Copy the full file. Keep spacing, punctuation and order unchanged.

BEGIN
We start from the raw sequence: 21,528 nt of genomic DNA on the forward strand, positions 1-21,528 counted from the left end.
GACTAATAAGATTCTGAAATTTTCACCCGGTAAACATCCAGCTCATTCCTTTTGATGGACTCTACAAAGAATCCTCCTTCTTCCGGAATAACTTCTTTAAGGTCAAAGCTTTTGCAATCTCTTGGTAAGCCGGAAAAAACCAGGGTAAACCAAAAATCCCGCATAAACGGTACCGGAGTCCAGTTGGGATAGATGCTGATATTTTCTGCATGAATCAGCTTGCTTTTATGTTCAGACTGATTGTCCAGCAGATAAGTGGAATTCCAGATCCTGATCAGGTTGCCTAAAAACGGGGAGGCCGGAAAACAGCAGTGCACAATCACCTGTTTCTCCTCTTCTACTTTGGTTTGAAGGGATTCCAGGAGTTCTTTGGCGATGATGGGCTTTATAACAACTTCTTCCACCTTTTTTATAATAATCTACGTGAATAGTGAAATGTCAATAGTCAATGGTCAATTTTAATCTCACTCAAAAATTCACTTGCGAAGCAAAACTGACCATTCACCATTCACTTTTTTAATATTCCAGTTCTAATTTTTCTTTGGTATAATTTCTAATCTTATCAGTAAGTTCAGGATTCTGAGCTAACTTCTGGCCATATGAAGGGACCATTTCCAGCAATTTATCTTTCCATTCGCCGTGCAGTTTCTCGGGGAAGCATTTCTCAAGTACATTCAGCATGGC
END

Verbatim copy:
We start from the raw sequence: 21,528 nt of genomic DNA on the forward strand, positions 1-21,528 counted from the left end.
GACTAATAAGATTCTGAAATTTTCACCCGGTAAACATCCAGCTCATTCCTTTTGATGGACTCTACAAAGAATCCTCCTTCTTCCGGAATAACTTCTTTAAGGTCAAAGCTTTTGCAATCTCTTGGTAAGCCGGAAAAAACCAGGGTAAACCAAAAATCCCGCATAAACGGTACCGGAGTCCAGTTGGGATAGATGCTGATATTTTCTGCATGAATCAGCTTGCTTTTATGTTCAGACTGATTGTCCAGCAGATAAGTGGAATTCCAGATCCTGATCAGGTTGCCTAAAAACGGGGAGGCCGGAAAACAGCAGTGCACAATCACCTGTTTCTCCTCTTCTACTTTGGTTTGAAGGGATTCCAGGAGTTCTTTGGCGATGATGGGCTTTATAACAACTTCTTCCACCTTTTTTATAATAATCTACGTGAATAGTGAAATGTCAATAGTCAATGGTCAATTTTAATCTCACTCAAAAATTCACTTGCGAAGCAAAACTGACCATTCACCATTCACTTTTTTAATATTCCAGTTCTAATTTTTCTTTGGTATAATTTCTAATCTTATCAGTAAGTTCAGGATTCTGAGCTAACTTCTGGCCATATGAAGGGACCATTTCCAGCAATTTATCTTTCCATTCGCCGTGCAGTTTCTCGGGGAAGCATTTCTCAAGTACATTCAGCATGGC